Heddle meaning

hĕd'l
One of a set of parallel cords or wires in a loom, used to separate and guide the warp threads and make a path for the shuttle.
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A frame fitted with rigid wooden or plastic strips and used for the same purpose, especially in smaller looms.
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Any of a series of parallel wires or cords in the harness of a loom, used for separating and guiding the warp threads.
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A component in a loom, being one of a number of similar components, through the eye of each of which a distinct strand of the warp is threaded.
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One of the sets of parallel doubled threads which, with mounting, compose the harness employed to guide the warp threads to the lathe or batten in a loom.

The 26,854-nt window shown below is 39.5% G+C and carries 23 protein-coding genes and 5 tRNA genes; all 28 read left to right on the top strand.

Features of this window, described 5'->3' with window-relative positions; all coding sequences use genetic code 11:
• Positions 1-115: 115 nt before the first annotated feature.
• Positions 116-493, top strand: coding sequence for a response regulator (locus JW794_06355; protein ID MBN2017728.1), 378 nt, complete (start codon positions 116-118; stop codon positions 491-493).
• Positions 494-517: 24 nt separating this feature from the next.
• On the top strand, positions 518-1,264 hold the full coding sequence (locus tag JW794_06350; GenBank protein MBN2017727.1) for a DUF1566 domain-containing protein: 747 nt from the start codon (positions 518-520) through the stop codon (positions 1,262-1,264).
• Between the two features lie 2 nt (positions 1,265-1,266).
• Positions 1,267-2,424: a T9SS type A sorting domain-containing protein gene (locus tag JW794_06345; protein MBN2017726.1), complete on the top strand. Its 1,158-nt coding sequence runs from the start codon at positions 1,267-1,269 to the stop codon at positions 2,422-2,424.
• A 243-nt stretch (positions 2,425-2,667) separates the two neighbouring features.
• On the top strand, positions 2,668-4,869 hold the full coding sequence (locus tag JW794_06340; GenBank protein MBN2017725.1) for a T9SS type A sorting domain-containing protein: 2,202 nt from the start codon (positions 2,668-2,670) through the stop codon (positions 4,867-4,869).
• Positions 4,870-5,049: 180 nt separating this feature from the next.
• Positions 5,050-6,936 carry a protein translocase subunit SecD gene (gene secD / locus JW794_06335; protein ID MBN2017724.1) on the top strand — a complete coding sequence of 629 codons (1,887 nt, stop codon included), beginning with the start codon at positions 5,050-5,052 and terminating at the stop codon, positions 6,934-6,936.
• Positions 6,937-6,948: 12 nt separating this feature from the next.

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To thread each strand of the warp through the eye of a heddle.
verb
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Unheddled (adjective)
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Origin of heddle

  • Probably alteration of Middle English helde from Old English hefeld kap- in Indo-European roots
    From American Heritage Dictionary of the English Language, 5th Edition